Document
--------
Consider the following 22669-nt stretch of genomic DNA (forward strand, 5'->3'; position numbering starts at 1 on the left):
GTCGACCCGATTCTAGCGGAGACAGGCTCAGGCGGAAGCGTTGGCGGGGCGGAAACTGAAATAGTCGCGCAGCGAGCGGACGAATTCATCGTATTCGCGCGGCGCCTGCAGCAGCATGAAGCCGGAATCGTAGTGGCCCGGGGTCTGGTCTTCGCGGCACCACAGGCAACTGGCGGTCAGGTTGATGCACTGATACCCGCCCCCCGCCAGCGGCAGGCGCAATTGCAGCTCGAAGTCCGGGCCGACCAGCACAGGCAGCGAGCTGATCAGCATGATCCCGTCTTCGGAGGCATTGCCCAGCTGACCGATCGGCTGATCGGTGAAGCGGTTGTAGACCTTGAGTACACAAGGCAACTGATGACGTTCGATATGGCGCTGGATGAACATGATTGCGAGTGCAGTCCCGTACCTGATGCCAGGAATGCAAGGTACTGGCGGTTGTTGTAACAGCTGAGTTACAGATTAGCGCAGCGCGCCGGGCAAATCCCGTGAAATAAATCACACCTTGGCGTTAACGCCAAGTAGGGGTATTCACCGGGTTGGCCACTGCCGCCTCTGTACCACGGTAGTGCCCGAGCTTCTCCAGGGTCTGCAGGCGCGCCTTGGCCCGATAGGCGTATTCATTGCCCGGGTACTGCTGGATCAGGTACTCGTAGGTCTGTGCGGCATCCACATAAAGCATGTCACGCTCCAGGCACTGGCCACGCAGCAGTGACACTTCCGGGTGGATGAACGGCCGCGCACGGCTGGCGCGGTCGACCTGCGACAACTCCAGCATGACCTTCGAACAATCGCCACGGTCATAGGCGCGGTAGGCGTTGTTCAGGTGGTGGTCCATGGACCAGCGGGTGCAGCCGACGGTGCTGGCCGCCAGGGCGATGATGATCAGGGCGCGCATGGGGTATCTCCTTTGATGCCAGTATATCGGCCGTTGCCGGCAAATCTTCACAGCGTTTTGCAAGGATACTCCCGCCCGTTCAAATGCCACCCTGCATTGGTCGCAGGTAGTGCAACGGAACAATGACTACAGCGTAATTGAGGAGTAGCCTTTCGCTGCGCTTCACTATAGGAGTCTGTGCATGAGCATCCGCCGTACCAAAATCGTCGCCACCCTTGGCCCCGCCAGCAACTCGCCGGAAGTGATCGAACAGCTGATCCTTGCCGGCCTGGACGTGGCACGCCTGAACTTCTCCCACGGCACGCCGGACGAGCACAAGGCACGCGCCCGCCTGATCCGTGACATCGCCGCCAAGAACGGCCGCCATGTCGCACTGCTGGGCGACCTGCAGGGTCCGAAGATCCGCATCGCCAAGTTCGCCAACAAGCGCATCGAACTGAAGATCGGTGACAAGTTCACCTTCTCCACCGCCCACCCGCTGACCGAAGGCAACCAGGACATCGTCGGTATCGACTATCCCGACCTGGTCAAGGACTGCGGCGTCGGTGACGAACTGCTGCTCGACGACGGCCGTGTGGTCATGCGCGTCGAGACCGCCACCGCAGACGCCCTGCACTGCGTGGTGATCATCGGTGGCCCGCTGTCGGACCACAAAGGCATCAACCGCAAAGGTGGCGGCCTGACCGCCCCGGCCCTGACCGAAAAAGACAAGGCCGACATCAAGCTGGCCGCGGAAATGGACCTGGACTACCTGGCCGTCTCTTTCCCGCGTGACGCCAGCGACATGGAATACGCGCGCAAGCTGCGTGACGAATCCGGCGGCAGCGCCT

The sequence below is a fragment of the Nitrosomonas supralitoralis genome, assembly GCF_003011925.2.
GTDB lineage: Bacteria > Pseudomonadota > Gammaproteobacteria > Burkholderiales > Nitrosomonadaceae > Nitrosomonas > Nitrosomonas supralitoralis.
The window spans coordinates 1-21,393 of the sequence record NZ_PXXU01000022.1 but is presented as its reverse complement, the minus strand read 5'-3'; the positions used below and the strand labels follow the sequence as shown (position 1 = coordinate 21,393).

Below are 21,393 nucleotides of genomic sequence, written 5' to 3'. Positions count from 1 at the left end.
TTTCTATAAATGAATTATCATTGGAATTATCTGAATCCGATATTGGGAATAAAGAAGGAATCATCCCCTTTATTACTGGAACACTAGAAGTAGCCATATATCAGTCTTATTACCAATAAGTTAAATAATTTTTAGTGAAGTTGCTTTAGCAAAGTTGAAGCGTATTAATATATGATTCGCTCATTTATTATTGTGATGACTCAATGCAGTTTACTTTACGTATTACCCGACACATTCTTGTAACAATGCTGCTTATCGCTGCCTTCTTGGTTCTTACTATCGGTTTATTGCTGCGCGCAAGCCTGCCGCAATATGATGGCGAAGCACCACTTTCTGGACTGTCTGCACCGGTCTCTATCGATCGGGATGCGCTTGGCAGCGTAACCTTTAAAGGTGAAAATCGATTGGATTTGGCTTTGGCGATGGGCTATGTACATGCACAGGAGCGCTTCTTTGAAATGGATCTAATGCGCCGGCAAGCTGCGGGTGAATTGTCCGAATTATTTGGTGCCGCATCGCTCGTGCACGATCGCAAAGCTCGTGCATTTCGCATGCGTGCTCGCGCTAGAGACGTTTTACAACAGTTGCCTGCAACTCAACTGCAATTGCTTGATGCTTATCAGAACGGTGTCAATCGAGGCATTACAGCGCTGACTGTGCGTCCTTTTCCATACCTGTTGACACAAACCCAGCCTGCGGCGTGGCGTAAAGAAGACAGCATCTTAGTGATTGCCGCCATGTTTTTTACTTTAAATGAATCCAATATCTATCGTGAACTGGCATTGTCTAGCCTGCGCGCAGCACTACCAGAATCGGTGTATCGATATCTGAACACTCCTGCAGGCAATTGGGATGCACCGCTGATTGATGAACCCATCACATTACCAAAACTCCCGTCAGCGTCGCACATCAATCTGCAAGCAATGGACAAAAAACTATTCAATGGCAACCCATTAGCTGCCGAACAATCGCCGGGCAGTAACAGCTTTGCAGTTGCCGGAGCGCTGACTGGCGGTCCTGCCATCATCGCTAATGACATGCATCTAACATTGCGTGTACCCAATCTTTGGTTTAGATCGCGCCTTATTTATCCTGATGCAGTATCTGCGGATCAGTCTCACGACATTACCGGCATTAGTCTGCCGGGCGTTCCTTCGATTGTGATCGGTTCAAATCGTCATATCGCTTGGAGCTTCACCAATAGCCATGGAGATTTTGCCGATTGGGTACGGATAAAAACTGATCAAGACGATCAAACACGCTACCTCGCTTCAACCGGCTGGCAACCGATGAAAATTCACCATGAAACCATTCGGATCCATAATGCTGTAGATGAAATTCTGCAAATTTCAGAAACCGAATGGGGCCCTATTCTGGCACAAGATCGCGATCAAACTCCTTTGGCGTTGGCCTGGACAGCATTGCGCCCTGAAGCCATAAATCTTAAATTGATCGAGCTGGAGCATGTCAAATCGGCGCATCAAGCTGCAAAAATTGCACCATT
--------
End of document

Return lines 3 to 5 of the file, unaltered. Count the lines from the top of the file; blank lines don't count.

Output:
The sequence below is a fragment of the Nitrosomonas supralitoralis genome, assembly GCF_003011925.2.
GTDB lineage: Bacteria > Pseudomonadota > Gammaproteobacteria > Burkholderiales > Nitrosomonadaceae > Nitrosomonas > Nitrosomonas supralitoralis.
The window spans coordinates 1-21,393 of the sequence record NZ_PXXU01000022.1 but is presented as its reverse complement, the minus strand read 5'-3'; the positions used below and the strand labels follow the sequence as shown (position 1 = coordinate 21,393).